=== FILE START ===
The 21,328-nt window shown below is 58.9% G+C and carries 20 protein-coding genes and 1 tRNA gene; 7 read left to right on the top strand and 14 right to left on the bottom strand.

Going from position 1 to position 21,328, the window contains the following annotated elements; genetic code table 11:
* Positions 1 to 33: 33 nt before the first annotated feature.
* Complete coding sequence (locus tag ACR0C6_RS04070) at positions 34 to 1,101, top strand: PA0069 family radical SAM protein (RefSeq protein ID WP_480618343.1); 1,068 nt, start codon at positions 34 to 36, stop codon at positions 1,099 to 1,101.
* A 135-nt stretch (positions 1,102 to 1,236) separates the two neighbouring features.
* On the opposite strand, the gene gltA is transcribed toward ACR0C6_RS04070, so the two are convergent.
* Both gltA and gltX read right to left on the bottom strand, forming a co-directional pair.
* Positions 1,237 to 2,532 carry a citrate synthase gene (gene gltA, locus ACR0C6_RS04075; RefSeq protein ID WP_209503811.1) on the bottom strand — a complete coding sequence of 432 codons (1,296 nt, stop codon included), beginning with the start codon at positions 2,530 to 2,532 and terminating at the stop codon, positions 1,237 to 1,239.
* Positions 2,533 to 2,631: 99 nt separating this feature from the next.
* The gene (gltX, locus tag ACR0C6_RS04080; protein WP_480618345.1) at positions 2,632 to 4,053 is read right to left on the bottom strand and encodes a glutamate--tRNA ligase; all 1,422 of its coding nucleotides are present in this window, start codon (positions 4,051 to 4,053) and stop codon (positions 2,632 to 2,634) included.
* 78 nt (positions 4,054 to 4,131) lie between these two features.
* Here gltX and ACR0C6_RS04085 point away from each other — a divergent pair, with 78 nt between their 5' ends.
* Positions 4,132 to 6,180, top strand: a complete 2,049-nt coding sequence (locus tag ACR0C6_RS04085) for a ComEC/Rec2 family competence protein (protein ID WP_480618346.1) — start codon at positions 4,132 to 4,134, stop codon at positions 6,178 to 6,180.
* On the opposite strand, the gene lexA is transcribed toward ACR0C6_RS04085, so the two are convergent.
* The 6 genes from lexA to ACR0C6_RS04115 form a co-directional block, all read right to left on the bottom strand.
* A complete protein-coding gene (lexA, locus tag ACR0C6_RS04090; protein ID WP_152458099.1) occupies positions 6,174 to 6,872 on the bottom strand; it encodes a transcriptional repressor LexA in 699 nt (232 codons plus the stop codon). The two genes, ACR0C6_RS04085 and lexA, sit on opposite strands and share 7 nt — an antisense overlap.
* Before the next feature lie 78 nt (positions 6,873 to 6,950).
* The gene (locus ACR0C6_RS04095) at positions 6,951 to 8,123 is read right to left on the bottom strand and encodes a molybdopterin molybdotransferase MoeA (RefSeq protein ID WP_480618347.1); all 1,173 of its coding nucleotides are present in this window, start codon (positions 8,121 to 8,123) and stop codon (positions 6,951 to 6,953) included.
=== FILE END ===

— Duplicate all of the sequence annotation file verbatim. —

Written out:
The 21,328-nt window shown below is 58.9% G+C and carries 20 protein-coding genes and 1 tRNA gene; 7 read left to right on the top strand and 14 right to left on the bottom strand.

Going from position 1 to position 21,328, the window contains the following annotated elements; genetic code table 11:
* Positions 1 to 33: 33 nt before the first annotated feature.
* Complete coding sequence (locus tag ACR0C6_RS04070) at positions 34 to 1,101, top strand: PA0069 family radical SAM protein (RefSeq protein ID WP_480618343.1); 1,068 nt, start codon at positions 34 to 36, stop codon at positions 1,099 to 1,101.
* A 135-nt stretch (positions 1,102 to 1,236) separates the two neighbouring features.
* On the opposite strand, the gene gltA is transcribed toward ACR0C6_RS04070, so the two are convergent.
* Both gltA and gltX read right to left on the bottom strand, forming a co-directional pair.
* Positions 1,237 to 2,532 carry a citrate synthase gene (gene gltA, locus ACR0C6_RS04075; RefSeq protein ID WP_209503811.1) on the bottom strand — a complete coding sequence of 432 codons (1,296 nt, stop codon included), beginning with the start codon at positions 2,530 to 2,532 and terminating at the stop codon, positions 1,237 to 1,239.
* Positions 2,533 to 2,631: 99 nt separating this feature from the next.
* The gene (gltX, locus tag ACR0C6_RS04080; protein WP_480618345.1) at positions 2,632 to 4,053 is read right to left on the bottom strand and encodes a glutamate--tRNA ligase; all 1,422 of its coding nucleotides are present in this window, start codon (positions 4,051 to 4,053) and stop codon (positions 2,632 to 2,634) included.
* 78 nt (positions 4,054 to 4,131) lie between these two features.
* Here gltX and ACR0C6_RS04085 point away from each other — a divergent pair, with 78 nt between their 5' ends.
* Positions 4,132 to 6,180, top strand: a complete 2,049-nt coding sequence (locus tag ACR0C6_RS04085) for a ComEC/Rec2 family competence protein (protein ID WP_480618346.1) — start codon at positions 4,132 to 4,134, stop codon at positions 6,178 to 6,180.
* On the opposite strand, the gene lexA is transcribed toward ACR0C6_RS04085, so the two are convergent.
* The 6 genes from lexA to ACR0C6_RS04115 form a co-directional block, all read right to left on the bottom strand.
* A complete protein-coding gene (lexA, locus tag ACR0C6_RS04090; protein ID WP_152458099.1) occupies positions 6,174 to 6,872 on the bottom strand; it encodes a transcriptional repressor LexA in 699 nt (232 codons plus the stop codon). The two genes, ACR0C6_RS04085 and lexA, sit on opposite strands and share 7 nt — an antisense overlap.
* Before the next feature lie 78 nt (positions 6,873 to 6,950).
* The gene (locus ACR0C6_RS04095) at positions 6,951 to 8,123 is read right to left on the bottom strand and encodes a molybdopterin molybdotransferase MoeA (RefSeq protein ID WP_480618347.1); all 1,173 of its coding nucleotides are present in this window, start codon (positions 8,121 to 8,123) and stop codon (positions 6,951 to 6,953) included.